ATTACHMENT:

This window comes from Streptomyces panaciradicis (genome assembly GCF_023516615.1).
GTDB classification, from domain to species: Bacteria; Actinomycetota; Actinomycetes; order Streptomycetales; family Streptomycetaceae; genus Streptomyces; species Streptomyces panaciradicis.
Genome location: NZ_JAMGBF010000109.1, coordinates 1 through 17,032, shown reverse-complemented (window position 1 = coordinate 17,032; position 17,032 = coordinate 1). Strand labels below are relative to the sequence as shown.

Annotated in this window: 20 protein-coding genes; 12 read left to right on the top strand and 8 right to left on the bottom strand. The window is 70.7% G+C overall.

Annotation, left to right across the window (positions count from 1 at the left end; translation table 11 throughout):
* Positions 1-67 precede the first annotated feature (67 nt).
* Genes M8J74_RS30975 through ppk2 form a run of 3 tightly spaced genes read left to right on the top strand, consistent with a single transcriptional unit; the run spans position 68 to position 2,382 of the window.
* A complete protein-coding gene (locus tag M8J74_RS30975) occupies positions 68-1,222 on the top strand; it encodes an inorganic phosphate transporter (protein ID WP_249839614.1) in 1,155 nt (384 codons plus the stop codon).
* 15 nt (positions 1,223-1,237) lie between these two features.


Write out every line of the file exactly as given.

This window comes from Streptomyces panaciradicis (genome assembly GCF_023516615.1).
GTDB classification, from domain to species: Bacteria; Actinomycetota; Actinomycetes; order Streptomycetales; family Streptomycetaceae; genus Streptomyces; species Streptomyces panaciradicis.
Genome location: NZ_JAMGBF010000109.1, coordinates 1 through 17,032, shown reverse-complemented (window position 1 = coordinate 17,032; position 17,032 = coordinate 1). Strand labels below are relative to the sequence as shown.

Annotated in this window: 20 protein-coding genes; 12 read left to right on the top strand and 8 right to left on the bottom strand. The window is 70.7% G+C overall.

Annotation, left to right across the window (positions count from 1 at the left end; translation table 11 throughout):
* Positions 1-67 precede the first annotated feature (67 nt).
* Genes M8J74_RS30975 through ppk2 form a run of 3 tightly spaced genes read left to right on the top strand, consistent with a single transcriptional unit; the run spans position 68 to position 2,382 of the window.
* A complete protein-coding gene (locus tag M8J74_RS30975) occupies positions 68-1,222 on the top strand; it encodes an inorganic phosphate transporter (protein ID WP_249839614.1) in 1,155 nt (384 codons plus the stop codon).
* 15 nt (positions 1,223-1,237) lie between these two features.